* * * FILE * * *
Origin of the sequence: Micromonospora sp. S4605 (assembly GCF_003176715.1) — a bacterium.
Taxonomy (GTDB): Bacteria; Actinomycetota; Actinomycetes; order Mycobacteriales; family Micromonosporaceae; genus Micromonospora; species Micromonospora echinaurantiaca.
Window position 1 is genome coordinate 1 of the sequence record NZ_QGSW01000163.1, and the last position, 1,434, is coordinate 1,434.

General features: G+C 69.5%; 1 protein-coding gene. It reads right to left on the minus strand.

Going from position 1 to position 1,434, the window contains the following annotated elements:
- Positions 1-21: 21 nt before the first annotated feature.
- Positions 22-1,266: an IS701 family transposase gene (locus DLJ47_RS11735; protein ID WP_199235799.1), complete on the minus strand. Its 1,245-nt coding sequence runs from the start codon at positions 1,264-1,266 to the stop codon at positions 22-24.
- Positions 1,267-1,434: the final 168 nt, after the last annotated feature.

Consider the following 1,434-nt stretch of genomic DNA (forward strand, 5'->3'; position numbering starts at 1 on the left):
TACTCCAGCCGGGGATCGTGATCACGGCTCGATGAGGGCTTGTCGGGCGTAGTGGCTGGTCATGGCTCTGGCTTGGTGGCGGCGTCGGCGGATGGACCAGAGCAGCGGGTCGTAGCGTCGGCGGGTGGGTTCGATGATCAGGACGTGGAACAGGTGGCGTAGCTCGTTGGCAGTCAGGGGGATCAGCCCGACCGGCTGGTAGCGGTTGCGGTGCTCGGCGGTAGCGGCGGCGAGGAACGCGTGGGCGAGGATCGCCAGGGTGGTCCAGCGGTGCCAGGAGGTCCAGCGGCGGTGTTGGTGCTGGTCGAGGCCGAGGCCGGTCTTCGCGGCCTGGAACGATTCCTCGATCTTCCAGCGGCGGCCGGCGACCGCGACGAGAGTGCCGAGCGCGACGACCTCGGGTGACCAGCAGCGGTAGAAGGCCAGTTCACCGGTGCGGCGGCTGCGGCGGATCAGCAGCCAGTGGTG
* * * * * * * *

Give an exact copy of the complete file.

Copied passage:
Origin of the sequence: Micromonospora sp. S4605 (assembly GCF_003176715.1) — a bacterium.
Taxonomy (GTDB): Bacteria; Actinomycetota; Actinomycetes; order Mycobacteriales; family Micromonosporaceae; genus Micromonospora; species Micromonospora echinaurantiaca.
Window position 1 is genome coordinate 1 of the sequence record NZ_QGSW01000163.1, and the last position, 1,434, is coordinate 1,434.

General features: G+C 69.5%; 1 protein-coding gene. It reads right to left on the minus strand.

Going from position 1 to position 1,434, the window contains the following annotated elements:
- Positions 1-21: 21 nt before the first annotated feature.
- Positions 22-1,266: an IS701 family transposase gene (locus DLJ47_RS11735; protein ID WP_199235799.1), complete on the minus strand. Its 1,245-nt coding sequence runs from the start codon at positions 1,264-1,266 to the stop codon at positions 22-24.
- Positions 1,267-1,434: the final 168 nt, after the last annotated feature.

Consider the following 1,434-nt stretch of genomic DNA (forward strand, 5'->3'; position numbering starts at 1 on the left):
TACTCCAGCCGGGGATCGTGATCACGGCTCGATGAGGGCTTGTCGGGCGTAGTGGCTGGTCATGGCTCTGGCTTGGTGGCGGCGTCGGCGGATGGACCAGAGCAGCGGGTCGTAGCGTCGGCGGGTGGGTTCGATGATCAGGACGTGGAACAGGTGGCGTAGCTCGTTGGCAGTCAGGGGGATCAGCCCGACCGGCTGGTAGCGGTTGCGGTGCTCGGCGGTAGCGGCGGCGAGGAACGCGTGGGCGAGGATCGCCAGGGTGGTCCAGCGGTGCCAGGAGGTCCAGCGGCGGTGTTGGTGCTGGTCGAGGCCGAGGCCGGTCTTCGCGGCCTGGAACGATTCCTCGATCTTCCAGCGGCGGCCGGCGACCGCGACGAGAGTGCCGAGCGCGACGACCTCGGGTGACCAGCAGCGGTAGAAGGCCAGTTCACCGGTGCGGCGGCTGCGGCGGATCAGCAGCCAGTGGTG